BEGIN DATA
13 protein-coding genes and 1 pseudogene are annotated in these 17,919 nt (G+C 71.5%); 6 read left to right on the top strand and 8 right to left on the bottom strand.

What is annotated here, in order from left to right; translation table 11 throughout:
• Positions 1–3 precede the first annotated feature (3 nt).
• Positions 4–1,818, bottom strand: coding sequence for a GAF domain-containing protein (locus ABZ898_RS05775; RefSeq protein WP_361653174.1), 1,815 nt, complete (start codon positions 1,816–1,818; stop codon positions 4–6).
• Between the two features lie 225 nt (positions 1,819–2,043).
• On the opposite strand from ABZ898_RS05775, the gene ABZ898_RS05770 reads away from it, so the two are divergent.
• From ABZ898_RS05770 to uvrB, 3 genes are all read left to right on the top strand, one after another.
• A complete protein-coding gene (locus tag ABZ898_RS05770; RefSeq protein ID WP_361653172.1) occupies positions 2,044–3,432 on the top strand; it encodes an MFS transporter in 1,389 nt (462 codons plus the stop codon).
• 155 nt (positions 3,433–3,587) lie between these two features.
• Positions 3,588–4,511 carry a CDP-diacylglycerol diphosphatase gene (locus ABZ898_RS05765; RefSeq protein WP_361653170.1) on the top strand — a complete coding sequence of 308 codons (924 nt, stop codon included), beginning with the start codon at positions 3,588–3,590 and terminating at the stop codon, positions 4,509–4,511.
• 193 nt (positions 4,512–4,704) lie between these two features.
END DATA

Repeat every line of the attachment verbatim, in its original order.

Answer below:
13 protein-coding genes and 1 pseudogene are annotated in these 17,919 nt (G+C 71.5%); 6 read left to right on the top strand and 8 right to left on the bottom strand.

What is annotated here, in order from left to right; translation table 11 throughout:
• Positions 1–3 precede the first annotated feature (3 nt).
• Positions 4–1,818, bottom strand: coding sequence for a GAF domain-containing protein (locus ABZ898_RS05775; RefSeq protein WP_361653174.1), 1,815 nt, complete (start codon positions 1,816–1,818; stop codon positions 4–6).
• Between the two features lie 225 nt (positions 1,819–2,043).
• On the opposite strand from ABZ898_RS05775, the gene ABZ898_RS05770 reads away from it, so the two are divergent.
• From ABZ898_RS05770 to uvrB, 3 genes are all read left to right on the top strand, one after another.
• A complete protein-coding gene (locus tag ABZ898_RS05770; RefSeq protein ID WP_361653172.1) occupies positions 2,044–3,432 on the top strand; it encodes an MFS transporter in 1,389 nt (462 codons plus the stop codon).
• 155 nt (positions 3,433–3,587) lie between these two features.
• Positions 3,588–4,511 carry a CDP-diacylglycerol diphosphatase gene (locus ABZ898_RS05765; RefSeq protein WP_361653170.1) on the top strand — a complete coding sequence of 308 codons (924 nt, stop codon included), beginning with the start codon at positions 3,588–3,590 and terminating at the stop codon, positions 4,509–4,511.
• 193 nt (positions 4,512–4,704) lie between these two features.